Part 3 Skeleton
Six years had gone by. Jean left for Egypt after high school to study paleontology and Marty left to study forensic physiology in Mexico. They may have parted physically, but their friendship was still very much alive via Zoom, text, and other various technologies.
Although their cave hangout was in the past, something about that unidentified creature had captured their curiosity and had been directly responsible for the fields each of them had chosen.
With Mother Gaia taking us by the shoulders and shaking, any kind of weather or natural phenomenon could happen in places that rarely saw them before. The last time Egypt had an earthquake was in 1995 – until today, when a 9.8 on the Richter scale broke the nation in two. The Luxor Temple in Thebes was swallowed whole into the new, cracked maw of the desert. Thousands of people, animals, trees, dwellings, and national treasures were swallowed or crushed along the fault line. At the same time, long buried history lurched to the surface.
There were months of body counts and clean-up until Egypt felt like it was on the path to healing. The University of Cairo, where Jean was a student, had just opened up again. Thankfully it remained intact in the quake. Jean worked in the new acquisitions lab, to pay for her tuition, room, and board, in addition to her full-time class load. When the work study students showed up for their first day back, they were stunned to see a mountain of boxes containing discoveries unearthed during the disaster. Professor Sadek instructed the students to work through the boxes methodically and gave each a checklist pad to work with to do the initial sorting and database entry. Jean asked Morrie to help her with the large, almost coffin-sized box. It was surprisingly heavy and they had trouble heaving it up onto one of the examination tables. Morrie, who had a tormenting crush on Jean, asked if he could work with her on this one, and she, oblivious to his crush as she was much more excited about what was in the box, said yes.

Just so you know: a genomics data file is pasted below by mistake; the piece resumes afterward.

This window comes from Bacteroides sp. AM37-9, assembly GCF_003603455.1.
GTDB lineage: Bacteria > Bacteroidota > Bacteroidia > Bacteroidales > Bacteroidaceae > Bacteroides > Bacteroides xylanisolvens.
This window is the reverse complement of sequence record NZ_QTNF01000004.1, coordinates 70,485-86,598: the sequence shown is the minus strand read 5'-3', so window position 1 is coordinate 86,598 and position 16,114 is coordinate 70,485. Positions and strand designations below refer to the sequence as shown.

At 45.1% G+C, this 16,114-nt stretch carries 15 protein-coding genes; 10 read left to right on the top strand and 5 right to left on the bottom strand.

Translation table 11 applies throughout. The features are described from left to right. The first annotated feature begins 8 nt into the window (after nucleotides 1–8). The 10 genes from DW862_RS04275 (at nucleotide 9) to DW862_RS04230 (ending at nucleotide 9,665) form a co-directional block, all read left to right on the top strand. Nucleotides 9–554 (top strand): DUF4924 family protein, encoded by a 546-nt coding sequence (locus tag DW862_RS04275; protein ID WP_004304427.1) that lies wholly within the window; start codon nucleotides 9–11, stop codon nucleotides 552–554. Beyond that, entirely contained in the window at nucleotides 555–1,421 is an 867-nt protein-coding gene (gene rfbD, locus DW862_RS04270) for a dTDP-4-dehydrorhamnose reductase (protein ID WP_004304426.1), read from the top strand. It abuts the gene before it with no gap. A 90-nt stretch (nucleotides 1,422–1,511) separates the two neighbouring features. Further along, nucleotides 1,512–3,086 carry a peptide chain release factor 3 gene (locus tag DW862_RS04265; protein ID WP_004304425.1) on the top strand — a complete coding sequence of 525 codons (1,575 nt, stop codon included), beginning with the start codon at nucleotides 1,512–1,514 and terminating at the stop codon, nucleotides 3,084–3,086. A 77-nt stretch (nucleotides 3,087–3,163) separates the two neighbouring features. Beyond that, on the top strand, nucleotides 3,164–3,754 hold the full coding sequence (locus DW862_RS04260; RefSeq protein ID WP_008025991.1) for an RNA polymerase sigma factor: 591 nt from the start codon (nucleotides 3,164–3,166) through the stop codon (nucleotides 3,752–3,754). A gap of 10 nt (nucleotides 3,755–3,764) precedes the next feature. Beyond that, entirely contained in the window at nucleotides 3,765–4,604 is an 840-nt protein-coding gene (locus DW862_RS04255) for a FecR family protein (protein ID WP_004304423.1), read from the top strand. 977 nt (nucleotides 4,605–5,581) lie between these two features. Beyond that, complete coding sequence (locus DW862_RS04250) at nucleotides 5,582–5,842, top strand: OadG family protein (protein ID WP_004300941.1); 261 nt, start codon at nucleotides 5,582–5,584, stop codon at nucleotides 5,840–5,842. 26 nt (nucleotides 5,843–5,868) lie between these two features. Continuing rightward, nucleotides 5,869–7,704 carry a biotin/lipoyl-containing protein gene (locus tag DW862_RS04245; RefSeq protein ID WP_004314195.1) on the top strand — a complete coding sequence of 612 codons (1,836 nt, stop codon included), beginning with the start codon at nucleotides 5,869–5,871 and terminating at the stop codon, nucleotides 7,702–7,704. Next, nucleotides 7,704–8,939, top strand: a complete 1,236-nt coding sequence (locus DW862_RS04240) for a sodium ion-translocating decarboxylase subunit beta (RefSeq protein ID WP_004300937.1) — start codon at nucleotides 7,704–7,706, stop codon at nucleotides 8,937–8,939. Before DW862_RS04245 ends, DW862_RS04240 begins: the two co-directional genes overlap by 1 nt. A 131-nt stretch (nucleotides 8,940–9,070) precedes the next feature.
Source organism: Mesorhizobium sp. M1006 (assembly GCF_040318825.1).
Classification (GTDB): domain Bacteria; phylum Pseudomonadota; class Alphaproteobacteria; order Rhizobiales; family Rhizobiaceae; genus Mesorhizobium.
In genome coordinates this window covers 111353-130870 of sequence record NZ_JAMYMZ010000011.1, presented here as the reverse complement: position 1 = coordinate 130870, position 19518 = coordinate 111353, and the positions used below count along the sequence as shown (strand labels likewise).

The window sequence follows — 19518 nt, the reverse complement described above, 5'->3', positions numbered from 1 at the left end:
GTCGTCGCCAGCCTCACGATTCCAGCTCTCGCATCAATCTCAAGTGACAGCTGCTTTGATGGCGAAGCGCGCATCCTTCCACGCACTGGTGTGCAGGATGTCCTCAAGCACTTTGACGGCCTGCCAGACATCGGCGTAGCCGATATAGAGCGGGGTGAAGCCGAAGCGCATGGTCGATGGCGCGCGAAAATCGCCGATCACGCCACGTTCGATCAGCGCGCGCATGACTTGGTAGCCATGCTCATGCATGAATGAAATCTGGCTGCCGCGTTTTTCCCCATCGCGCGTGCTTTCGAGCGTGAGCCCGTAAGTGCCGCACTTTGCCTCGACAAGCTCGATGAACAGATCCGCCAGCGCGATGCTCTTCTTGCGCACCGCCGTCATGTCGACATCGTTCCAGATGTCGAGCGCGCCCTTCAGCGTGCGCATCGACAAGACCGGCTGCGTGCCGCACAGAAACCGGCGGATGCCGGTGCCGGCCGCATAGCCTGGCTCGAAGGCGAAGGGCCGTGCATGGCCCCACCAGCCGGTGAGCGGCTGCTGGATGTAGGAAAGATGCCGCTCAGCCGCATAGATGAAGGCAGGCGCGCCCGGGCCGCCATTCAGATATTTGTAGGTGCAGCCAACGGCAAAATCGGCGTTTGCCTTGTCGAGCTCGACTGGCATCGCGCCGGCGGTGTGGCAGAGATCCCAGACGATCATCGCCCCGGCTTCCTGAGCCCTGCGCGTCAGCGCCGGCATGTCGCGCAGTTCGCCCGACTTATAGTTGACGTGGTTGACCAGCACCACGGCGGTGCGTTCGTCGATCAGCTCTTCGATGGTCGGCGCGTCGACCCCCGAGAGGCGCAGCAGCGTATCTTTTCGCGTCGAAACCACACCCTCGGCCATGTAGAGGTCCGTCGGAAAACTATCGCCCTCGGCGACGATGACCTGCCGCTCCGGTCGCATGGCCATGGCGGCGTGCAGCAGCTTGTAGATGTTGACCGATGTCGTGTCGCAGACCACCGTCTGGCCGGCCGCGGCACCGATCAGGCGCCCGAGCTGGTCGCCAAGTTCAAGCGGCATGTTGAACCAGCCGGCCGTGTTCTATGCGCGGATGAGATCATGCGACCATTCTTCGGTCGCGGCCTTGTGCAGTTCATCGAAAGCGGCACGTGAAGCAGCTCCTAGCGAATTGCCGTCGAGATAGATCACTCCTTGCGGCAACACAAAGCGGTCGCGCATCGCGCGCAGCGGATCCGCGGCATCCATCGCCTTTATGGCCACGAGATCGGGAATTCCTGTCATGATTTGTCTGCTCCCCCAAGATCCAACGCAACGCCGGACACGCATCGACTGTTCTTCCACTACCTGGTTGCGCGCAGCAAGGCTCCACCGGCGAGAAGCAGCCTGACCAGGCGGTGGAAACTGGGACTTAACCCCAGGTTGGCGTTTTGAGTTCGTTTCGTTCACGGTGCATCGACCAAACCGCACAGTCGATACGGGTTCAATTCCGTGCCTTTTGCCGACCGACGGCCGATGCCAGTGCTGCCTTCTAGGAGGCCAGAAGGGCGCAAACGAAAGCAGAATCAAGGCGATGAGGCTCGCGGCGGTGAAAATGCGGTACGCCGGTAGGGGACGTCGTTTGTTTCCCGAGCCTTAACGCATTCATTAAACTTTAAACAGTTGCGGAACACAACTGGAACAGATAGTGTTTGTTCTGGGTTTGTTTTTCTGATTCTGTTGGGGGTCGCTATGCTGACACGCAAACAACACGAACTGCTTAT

Morrie pried the nailed-shut top open. Looking in they could see right away the contents were bones. Jean picked up and read aloud the label lying loose in the box; it said it was from Thebes, with a check in the box that signified animal remains. Morrie pulled a random bone out and noticed it looked like a femur of a human skeleton.
“Animal!? this looks like part of a human animal!,” exclaimed Morrie.
“Let’s put the box on the floor and start laying the bones out,” said Jean, which they did, acting under the first impression that the remains were human. As they worked, a tingle began traveling up both of their spines as the bones were startling close to human, yet they exhibited important differences. The vertebrae had long flat protrusions on them. The metatarsal bones had claws on the ends. The skull was much larger, elongated, and had protruding sharp teeth that looked very pirahna-like. What was most astounding to Jean and Morrie were the bone extensions coming out of the shoulder blades that looked similar to the wings on bats.
Jean said, “I’m calling Professor Sadek!”
After calling her, she texted Marty, then went back to the sorting.
The beginning of the story starts here.